Financial Needs

Spay and Neuter Vet bills

May 2018, CMP helped a homeless woman who had a pregnant cat. Since other organizations were inundated with requests, CMP decided to take on the call. Cost $78/cat. We helped five cats to get vaccinated, chipped, and fixed.


Emergency Pet Visits

On 7/14/2018, CMP’s CEO took one of the local homeless residents to have her dog, Monster, checked out.

After taking him to an emergency veterinary hospital (this was on a Saturday evening), the veterinarian concluded that Monster had a stomach bug and possibly a torn ligament.

We didn’t have enough funds to do an x-ray. Total cost for the emergency visit $127.

Veterans in Transitional Housing

CMP is working to help a few veteran residents staying at few local veteran transitional housing programs.

Every Sunday, until August 19, 2018, CMP’s CEO will be taking items to veterans in need.

They usually ask for new clothing, shoes, and assistance with resumes and job searching.

Funding helps to buy new items and help Carrie with her transportation costs to and from the facility. She prefers to go to those in need rather than expect those to come to her for assistance. This is what Outreach really is…getting your butt out there and bringing them in. Let’s help Carry these men and women to success and be a collection of our Success Stories.

Combating Homelessness

In Los Angeles County alone, there are an estimated 64,000 people who are homeless and 13,000 more entering in to homelessness every month (story from 2015). This social epidemic must stop.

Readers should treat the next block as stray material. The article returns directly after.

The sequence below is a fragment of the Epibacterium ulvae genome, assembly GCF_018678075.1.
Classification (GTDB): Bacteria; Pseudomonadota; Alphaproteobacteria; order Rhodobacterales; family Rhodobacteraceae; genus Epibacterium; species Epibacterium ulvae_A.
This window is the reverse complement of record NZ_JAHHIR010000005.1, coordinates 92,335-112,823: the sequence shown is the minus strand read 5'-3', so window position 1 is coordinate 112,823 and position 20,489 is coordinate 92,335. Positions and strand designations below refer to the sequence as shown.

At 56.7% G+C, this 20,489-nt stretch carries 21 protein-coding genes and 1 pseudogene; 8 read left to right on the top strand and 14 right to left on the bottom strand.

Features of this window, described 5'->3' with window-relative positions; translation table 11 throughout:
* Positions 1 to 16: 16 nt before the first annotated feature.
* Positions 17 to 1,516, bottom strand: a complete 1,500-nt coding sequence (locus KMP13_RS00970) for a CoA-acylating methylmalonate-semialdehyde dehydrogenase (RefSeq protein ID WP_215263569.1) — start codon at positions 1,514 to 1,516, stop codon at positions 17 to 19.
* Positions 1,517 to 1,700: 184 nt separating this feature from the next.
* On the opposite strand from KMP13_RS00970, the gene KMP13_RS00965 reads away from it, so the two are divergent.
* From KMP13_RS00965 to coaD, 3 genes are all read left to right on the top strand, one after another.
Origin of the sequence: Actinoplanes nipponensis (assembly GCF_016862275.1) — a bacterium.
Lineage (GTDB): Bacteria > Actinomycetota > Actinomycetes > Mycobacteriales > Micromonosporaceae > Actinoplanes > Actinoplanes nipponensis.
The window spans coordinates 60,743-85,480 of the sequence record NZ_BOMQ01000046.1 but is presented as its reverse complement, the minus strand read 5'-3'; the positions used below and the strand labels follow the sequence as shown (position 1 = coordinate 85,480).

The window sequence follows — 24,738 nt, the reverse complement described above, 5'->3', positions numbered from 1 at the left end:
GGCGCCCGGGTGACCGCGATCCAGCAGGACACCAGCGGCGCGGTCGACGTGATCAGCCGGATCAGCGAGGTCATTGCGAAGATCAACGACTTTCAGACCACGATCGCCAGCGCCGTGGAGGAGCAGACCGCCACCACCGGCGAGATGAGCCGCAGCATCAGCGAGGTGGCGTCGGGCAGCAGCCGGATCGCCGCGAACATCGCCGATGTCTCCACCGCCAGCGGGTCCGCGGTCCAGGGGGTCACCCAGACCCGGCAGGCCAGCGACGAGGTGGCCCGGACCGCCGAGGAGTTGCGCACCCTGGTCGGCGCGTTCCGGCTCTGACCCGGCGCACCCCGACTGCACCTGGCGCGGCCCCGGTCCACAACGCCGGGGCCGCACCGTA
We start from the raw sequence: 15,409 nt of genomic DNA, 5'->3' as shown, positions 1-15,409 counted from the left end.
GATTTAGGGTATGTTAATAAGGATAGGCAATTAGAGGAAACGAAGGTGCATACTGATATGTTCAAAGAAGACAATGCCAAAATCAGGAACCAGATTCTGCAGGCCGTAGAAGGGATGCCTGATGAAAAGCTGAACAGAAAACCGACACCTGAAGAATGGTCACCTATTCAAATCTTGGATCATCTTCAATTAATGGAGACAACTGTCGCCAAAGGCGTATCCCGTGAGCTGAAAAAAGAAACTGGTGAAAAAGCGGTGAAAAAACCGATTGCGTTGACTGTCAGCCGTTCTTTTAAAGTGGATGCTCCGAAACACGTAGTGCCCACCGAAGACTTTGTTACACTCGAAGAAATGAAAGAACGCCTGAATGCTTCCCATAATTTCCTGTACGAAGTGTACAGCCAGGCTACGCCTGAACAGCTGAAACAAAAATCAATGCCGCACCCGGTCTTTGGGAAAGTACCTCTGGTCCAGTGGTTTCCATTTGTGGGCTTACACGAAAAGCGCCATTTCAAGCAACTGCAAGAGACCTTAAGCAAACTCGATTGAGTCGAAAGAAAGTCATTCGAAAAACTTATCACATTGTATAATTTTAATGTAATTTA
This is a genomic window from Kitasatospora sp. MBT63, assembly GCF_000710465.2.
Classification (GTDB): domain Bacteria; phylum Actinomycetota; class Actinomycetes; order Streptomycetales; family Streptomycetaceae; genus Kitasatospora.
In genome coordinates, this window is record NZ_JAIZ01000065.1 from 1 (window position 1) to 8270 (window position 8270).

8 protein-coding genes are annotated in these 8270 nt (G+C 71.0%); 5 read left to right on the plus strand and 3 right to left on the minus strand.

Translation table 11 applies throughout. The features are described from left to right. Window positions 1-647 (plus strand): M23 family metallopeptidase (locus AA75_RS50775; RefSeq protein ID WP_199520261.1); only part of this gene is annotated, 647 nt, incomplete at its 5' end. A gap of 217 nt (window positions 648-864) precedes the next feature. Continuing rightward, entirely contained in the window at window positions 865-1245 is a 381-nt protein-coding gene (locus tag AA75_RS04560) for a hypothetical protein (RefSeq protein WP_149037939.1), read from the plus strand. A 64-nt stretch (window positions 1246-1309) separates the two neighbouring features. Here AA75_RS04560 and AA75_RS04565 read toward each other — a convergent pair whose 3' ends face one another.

CMP is working closely with local housing authorities and service providers to connect those on the streets with meaningful resources.

We go out to the people on the streets, behind alley ways, at gas stations, and simply ask them if they’re okay. We present empathy and don’t stop there.

As advocates, we work with the person seeking the help and the service provider, acting more like a liaison between the two parties. Those on the streets have become our friends, and we will fight for them even when the service providers won’t. We become their voice of reason and assist them and the service provider to find solutions that will best meet the needs of those seeking help. We meet people where they are. Not where they were or how people think they are or should be treated. Helping someone who is homeless is not an easy task, but it can be done when people work together. Help be a part of this collaboration: city, county, nonprofit government agencies, and advocates.